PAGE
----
Tue, Dec 23, 2014
A A A
Welcome Guest
Free Trial RSS
Get FREE trial access to our award winning publications
Alternative Market Briefing

OECD: Global economy is moving forward at multiple speeds

Friday, June 07, 2013

Benedicte Gravrand, Opalesque Geneva: - According to the OECD’s latest economic outlook, out last week, "a variety of factors account for the different speeds at which growth is projected to strengthen in advanced economies."

These factors include household deleveraging; health of the financial system; fiscal consolidation; and monetary policy stance (generally supportive but with some variation).

Advanced economies’ growth should strengthen gradually past mid-2013 and through 2014, thanks to monetary policies, better financial market conditions and increased confidence. That is, if everything stays the same.

The country that will mostly benefit from the upturn is the United States, whereas the euro area’s growth will continue to be limited by its own crisis and fiscal and credit issues. Japan will see an irregular growth pattern following its recent policies.

The overall pattern of growth within emerging market economies will be modest, but China will lead and other countries will follow, limited by structural factors and in some cases, stagflationary tendencies.

Labour markets should firm in the U.S. and Japan but unemployment may continue to rise in the euro area, says the OECD.

Inflation is expected to go up a bit in the U.S., as well as Japan. But it should remain low in the euro area, and vary across the large emerging markets.

As for monetary policy, the OECD believes it needs to remain easy in the U.S., and asset purchases be reduce......................

To view our full article Click here

Today's Exclusives Today's Other Voices More Exclusives
Previous Opalesque Exclusives                                  
More Other Voices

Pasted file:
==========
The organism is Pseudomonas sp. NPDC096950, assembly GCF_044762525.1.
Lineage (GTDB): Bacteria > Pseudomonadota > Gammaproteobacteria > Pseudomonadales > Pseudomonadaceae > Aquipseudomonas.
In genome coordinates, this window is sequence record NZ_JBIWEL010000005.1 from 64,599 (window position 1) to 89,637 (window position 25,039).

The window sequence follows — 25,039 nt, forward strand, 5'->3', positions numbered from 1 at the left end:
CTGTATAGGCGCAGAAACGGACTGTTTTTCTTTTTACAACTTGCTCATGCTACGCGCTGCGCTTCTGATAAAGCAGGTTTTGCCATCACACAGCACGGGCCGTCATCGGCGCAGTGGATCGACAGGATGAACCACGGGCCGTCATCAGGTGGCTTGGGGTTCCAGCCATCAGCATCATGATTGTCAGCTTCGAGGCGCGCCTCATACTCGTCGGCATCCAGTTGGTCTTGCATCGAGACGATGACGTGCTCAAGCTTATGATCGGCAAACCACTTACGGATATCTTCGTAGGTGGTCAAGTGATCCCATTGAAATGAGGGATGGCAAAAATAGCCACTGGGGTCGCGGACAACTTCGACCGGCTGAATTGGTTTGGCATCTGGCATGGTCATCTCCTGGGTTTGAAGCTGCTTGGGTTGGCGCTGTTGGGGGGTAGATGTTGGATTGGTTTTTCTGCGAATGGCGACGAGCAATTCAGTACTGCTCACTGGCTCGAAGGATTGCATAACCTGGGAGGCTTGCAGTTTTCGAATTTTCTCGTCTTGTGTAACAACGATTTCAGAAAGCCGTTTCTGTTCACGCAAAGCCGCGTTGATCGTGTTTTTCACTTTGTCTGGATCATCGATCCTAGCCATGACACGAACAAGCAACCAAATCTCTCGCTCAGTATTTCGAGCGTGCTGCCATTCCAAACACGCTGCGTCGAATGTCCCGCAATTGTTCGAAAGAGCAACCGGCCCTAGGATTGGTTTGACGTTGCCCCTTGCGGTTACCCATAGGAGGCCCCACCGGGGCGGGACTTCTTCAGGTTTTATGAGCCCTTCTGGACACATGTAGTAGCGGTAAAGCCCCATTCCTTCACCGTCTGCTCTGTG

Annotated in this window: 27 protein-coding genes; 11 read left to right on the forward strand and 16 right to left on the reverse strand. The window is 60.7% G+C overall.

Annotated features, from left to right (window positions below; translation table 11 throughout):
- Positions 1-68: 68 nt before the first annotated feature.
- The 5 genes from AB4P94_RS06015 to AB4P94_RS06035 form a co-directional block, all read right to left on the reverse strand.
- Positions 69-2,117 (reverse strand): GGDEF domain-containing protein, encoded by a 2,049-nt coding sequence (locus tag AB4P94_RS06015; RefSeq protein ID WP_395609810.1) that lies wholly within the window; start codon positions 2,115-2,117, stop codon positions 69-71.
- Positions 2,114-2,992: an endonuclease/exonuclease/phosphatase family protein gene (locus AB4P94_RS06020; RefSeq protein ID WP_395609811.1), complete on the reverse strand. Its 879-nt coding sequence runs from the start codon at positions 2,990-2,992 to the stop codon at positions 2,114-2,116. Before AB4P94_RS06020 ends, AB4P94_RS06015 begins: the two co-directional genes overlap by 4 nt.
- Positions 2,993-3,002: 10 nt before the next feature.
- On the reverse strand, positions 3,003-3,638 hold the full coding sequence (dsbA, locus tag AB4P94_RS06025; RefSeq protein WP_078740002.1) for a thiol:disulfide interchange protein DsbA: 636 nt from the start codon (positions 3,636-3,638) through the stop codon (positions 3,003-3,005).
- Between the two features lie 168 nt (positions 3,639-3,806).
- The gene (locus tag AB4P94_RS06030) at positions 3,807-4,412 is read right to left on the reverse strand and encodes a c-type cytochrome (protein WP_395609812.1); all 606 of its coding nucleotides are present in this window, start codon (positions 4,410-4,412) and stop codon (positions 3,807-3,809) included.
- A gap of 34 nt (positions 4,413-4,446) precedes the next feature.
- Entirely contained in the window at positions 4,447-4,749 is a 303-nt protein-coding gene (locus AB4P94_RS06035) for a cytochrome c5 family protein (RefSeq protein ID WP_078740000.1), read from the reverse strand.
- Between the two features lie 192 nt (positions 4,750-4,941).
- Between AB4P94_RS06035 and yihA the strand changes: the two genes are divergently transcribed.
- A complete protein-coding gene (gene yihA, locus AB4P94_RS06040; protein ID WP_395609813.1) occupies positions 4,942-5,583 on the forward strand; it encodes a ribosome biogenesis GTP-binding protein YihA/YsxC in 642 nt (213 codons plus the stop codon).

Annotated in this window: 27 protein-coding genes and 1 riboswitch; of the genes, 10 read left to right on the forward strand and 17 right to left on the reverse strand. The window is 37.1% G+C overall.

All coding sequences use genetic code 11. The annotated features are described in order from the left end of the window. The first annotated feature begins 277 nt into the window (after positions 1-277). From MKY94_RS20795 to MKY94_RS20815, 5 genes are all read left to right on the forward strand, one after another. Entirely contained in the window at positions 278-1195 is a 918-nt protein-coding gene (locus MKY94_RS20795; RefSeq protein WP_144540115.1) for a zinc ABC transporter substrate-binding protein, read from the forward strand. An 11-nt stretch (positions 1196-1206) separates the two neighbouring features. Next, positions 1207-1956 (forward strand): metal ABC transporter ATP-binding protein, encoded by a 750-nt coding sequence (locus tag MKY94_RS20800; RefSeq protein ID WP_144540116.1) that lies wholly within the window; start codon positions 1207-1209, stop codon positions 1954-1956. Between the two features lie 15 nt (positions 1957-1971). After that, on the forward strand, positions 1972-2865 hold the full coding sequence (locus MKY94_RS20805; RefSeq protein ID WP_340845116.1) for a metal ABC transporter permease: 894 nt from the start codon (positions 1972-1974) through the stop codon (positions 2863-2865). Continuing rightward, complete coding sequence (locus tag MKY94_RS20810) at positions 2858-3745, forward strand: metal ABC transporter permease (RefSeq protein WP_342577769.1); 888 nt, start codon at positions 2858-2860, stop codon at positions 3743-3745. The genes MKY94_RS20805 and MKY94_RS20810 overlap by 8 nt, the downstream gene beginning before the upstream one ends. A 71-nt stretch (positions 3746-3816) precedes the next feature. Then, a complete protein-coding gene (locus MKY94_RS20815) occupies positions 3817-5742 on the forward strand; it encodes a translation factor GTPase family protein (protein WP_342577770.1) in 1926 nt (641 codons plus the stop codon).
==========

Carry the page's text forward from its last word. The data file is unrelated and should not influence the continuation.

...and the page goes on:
Previous Other Voices                                               
Access Alternative Market Briefing


  • Top Forwarded
  • Top Tracked
  • Top Searched
  1. Investing - Big hedge funds win again on PetSmart, Riverbed, RBS sells real estate loans to hedge fund Cerberus, Talisman energy speculation: Which hedge funds could benefit?[more]

    Big hedge funds win again on PetSmart, Riverbed From CNBC.com: Another week, another set of wins for activist investors. On Sunday, pet supply retailer PetSmart agreed to the largest leveraged buyout of the year at $8.7 billion. Hedge fund firm JANA Partners had been pushing for a sale a

  2. Outlook - Hedge fund manager who remembers 1998 rout says prepare for pain, Bond guru Bill Gross predicts U.S. economic growth to dip to 2%[more]

    Hedge fund manager who remembers 1998 rout says prepare for pain From Bloomberg.com: Stephen Jen landed in Hong Kong in early January 1997 as Morgan Stanley’s newly minted exchange-rate strategist for Asia. He was soon working around the clock when investors began targeting the region’s

  3. Investing - Hedge funds get boost from healthcare in 2014, Paulson & Co takes stake in Salix on heels of inventory issues[more]

    Hedge funds get boost from healthcare in 2014 From Valuewalk.com: The healthcare sector started the year on a turbulent note, as stocks of many major biotechnology companies were battered. However, most of the players in this sector have bounced back. The BarclayHedge Healthcare & Biotec

  4. North America - Why Steve Cohen, Connecticut hedge fund billionaire, gives so much in New York[more]

    From Insidephilantrophy.com: Billionaire Steve Cohen was born in Great Neck, New York before attending Wharton, working on Wall Street and then founding SAC Capital Advisors in Connecticut. Though his company (Point72) and foundation are based in Connecticut, Cohen and Alexandra are deeply connected

  5. Investing - Soros buys a highly speculative biotech in the third quarter[more]

    From Fool.com: …The Soros Fund bought 25,000 shares of the struggling small-cap biopharma Aegerion Pharmaceuticals in the third quarter. For those of you who haven't heard of this name, suffice to say that this was a surprising buy in light of the company's recent problems and poor outlook going for